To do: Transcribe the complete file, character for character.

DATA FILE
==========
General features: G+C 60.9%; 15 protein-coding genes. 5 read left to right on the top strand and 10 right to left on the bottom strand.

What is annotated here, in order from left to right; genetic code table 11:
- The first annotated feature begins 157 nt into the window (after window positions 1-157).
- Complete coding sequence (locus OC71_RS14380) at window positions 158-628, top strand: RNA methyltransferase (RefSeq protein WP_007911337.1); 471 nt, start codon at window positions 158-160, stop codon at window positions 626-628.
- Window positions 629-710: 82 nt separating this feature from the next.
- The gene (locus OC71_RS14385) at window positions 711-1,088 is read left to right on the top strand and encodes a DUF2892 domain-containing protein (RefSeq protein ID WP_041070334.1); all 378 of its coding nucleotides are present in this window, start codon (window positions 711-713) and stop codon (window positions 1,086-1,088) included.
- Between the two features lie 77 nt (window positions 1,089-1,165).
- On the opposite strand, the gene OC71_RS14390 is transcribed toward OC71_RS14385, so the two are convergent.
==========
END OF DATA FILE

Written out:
General features: G+C 60.9%; 15 protein-coding genes. 5 read left to right on the top strand and 10 right to left on the bottom strand.

What is annotated here, in order from left to right; genetic code table 11:
- The first annotated feature begins 157 nt into the window (after window positions 1-157).
- Complete coding sequence (locus OC71_RS14380) at window positions 158-628, top strand: RNA methyltransferase (RefSeq protein WP_007911337.1); 471 nt, start codon at window positions 158-160, stop codon at window positions 626-628.
- Window positions 629-710: 82 nt separating this feature from the next.
- The gene (locus OC71_RS14385) at window positions 711-1,088 is read left to right on the top strand and encodes a DUF2892 domain-containing protein (RefSeq protein ID WP_041070334.1); all 378 of its coding nucleotides are present in this window, start codon (window positions 711-713) and stop codon (window positions 1,086-1,088) included.
- Between the two features lie 77 nt (window positions 1,089-1,165).
- On the opposite strand, the gene OC71_RS14390 is transcribed toward OC71_RS14385, so the two are convergent.